According to Babiker Mahmoud, another problem was that victims were being kept in prison with suspects and convicts due to the lack of resources and because law enforcement agencies were convinced that even victims were in some way criminals. ‘But the victims were threatened by them, which affected the results of investigations because the victims were afraid,’ Mahmoud adds ‘Language barriers between the law enforcement officials and the victims also meant that they might not know what their needs were and what that meant for the investigation.’
Accordingly, Sudan have put a focus on improving the protection of victims. ‘The Prosecuting Attorney established safe houses in cooperation with UNHCR, Danish Red Cross and other partners to keep victims away from suspects and convicts,’ Babiker Mahmoud explains.
‘The view of victims of trafficking has changed, which has also changed the way that law enforcement agents deal with them. That has had a positive impact on the results of investigations,’ confirms Judge Hatim Al-Gorani, formerly the judge of the specialised court in Kassala and currently the judge of the specialised court in El-Gedaref. ‘These victims are vulnerable and scared. If you keep them safe and speak to them in their language and reassure them, you get a better response’.
Captain Ahmed El-Bashir (real name withheld), a former officer in the Human Trafficking and Smuggling Combat Unit in the Kassala Police also points out that trust between victims and investigators is key: ‘I remember in one case, a female victim came to me and told me that she had heard one of the people who had been rescued and were being kept at the safe house saying suspicious things on the phone, and after some investigations, it turned out that this person was actually part of a trafficking network, which enabled us to catch the Sudanese trafficker,’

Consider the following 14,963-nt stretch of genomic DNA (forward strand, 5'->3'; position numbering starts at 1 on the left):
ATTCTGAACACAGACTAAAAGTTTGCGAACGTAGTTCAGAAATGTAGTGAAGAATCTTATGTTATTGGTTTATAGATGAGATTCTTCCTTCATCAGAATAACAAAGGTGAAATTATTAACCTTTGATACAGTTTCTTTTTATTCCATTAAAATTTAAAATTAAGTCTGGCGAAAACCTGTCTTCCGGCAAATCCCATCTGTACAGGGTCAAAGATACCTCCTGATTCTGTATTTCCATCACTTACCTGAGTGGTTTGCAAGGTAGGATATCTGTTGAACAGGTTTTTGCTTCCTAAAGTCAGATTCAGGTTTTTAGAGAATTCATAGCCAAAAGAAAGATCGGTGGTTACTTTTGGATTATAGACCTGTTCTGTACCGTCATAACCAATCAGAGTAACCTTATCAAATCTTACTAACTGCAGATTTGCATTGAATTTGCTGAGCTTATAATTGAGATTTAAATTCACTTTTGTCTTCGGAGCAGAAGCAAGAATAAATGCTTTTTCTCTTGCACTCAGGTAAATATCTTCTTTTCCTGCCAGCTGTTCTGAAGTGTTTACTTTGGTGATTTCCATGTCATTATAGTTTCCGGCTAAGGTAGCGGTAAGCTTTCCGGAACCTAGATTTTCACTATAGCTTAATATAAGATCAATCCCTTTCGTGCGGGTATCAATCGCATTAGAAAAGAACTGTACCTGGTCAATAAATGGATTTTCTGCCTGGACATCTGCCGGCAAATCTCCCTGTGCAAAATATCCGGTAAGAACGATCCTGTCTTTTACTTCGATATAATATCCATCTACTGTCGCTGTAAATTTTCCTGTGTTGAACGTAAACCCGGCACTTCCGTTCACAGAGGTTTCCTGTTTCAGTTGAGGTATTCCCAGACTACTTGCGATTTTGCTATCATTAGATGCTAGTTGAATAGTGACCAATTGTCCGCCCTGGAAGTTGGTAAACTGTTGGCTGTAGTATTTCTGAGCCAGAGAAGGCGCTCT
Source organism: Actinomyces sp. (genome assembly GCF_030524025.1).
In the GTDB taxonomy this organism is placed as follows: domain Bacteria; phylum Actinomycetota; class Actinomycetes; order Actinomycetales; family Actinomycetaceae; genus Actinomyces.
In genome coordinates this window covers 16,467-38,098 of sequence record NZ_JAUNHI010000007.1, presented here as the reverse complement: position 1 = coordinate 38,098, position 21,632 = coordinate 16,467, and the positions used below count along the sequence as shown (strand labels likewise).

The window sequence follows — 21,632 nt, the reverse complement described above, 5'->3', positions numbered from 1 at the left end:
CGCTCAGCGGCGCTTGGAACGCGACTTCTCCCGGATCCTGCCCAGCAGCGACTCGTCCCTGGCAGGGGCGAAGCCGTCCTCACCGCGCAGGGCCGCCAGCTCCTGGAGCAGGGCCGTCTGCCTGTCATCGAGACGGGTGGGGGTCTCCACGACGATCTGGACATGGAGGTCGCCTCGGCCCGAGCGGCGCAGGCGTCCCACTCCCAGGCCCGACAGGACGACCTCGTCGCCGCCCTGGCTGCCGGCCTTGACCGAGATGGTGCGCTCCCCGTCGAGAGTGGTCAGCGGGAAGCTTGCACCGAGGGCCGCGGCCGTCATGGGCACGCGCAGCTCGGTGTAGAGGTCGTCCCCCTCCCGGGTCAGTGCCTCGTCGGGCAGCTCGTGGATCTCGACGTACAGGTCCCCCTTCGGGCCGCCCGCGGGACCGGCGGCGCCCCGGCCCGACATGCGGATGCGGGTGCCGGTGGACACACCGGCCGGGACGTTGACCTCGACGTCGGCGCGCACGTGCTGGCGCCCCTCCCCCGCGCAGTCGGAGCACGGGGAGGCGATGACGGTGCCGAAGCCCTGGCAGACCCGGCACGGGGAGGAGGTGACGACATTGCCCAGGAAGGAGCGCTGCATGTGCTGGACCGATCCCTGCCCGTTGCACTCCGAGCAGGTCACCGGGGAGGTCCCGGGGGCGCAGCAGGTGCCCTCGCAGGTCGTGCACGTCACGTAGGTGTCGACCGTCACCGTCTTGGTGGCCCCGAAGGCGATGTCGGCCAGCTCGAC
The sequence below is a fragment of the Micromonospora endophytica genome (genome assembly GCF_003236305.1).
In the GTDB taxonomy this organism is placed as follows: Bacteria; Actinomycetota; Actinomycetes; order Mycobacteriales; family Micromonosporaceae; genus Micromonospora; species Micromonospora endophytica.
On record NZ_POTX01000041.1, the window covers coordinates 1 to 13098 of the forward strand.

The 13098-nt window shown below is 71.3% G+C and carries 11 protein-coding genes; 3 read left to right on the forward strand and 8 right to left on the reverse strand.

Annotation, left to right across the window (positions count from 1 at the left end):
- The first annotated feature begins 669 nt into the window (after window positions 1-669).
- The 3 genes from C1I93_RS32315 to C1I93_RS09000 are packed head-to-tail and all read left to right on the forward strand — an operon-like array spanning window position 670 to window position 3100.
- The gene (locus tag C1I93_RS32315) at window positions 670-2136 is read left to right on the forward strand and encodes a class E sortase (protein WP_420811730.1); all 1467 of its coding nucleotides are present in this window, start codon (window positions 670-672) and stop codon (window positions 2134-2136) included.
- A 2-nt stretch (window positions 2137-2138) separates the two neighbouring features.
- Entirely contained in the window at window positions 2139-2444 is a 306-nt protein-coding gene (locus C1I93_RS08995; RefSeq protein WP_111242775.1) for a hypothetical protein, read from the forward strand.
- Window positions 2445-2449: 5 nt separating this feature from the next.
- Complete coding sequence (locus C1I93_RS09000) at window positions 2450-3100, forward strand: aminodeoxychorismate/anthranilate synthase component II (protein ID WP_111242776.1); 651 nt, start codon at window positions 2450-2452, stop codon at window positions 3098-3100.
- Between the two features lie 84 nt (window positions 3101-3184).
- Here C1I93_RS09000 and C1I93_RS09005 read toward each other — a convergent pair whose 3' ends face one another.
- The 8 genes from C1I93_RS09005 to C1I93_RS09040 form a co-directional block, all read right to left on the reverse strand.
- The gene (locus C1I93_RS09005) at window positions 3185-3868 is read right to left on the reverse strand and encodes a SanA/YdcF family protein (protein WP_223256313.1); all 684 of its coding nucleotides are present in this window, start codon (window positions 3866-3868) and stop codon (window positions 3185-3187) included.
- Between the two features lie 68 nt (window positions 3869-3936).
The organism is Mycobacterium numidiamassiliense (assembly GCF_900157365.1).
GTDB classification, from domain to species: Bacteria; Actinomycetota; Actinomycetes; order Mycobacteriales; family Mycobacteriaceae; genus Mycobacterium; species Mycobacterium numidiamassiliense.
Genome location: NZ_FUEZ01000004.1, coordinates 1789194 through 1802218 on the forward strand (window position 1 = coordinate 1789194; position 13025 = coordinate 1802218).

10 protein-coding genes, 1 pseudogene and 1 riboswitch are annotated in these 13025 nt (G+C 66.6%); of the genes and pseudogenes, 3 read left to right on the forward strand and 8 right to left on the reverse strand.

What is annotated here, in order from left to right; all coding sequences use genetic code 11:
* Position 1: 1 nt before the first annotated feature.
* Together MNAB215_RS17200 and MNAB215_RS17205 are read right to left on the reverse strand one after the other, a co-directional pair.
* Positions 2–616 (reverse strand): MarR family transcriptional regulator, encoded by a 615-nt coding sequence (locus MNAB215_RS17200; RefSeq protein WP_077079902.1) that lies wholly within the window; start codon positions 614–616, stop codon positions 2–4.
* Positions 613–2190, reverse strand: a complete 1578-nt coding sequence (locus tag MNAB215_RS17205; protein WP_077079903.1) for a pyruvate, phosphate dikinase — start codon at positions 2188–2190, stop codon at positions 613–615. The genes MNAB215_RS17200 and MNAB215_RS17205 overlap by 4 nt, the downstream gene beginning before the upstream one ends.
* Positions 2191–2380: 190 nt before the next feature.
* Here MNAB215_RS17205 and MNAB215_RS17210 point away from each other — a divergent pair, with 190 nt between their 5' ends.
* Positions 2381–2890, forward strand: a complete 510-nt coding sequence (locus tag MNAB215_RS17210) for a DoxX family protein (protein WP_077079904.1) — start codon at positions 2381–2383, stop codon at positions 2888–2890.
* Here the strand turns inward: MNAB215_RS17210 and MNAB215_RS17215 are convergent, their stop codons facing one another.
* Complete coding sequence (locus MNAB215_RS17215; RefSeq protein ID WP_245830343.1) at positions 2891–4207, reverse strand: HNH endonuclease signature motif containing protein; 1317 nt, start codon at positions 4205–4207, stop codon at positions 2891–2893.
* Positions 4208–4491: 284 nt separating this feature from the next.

Since 2016, the Better Migration Management (BMM) programme funded by the European Union and Germany has been supporting the Sudanese Government in countering human trafficking and improving the protection of victims of trafficking and vulnerable migrants. The programme supports the National Committee to Combat Trafficking, the body that coordinates all measures related to countering human trafficking, including the protection of victims. Measures include strengthening legal frameworks, developing capacity, improving assistance and raising awareness. The programme is also designed to enhance cross-border cooperation and cooperation between national law enforcement agencies and prosecutors on trafficking and smuggling cases. Manuals have been distributed in cooperation with the Judicial and Legal Science Institute along with dictionaries in Amharic and Tigray languages. Specialised training has been provided and curricula have been developed for the Judicial and Legal Science Institute and the Police Training Authority to improve the quality and effectiveness of investigations and the prosecution of cases of human trafficking and smuggling of migrants. All these activities are implemented by Civipol, GIZ and the United Nations Office on Drugs and Crime (UNODC) in Sudan.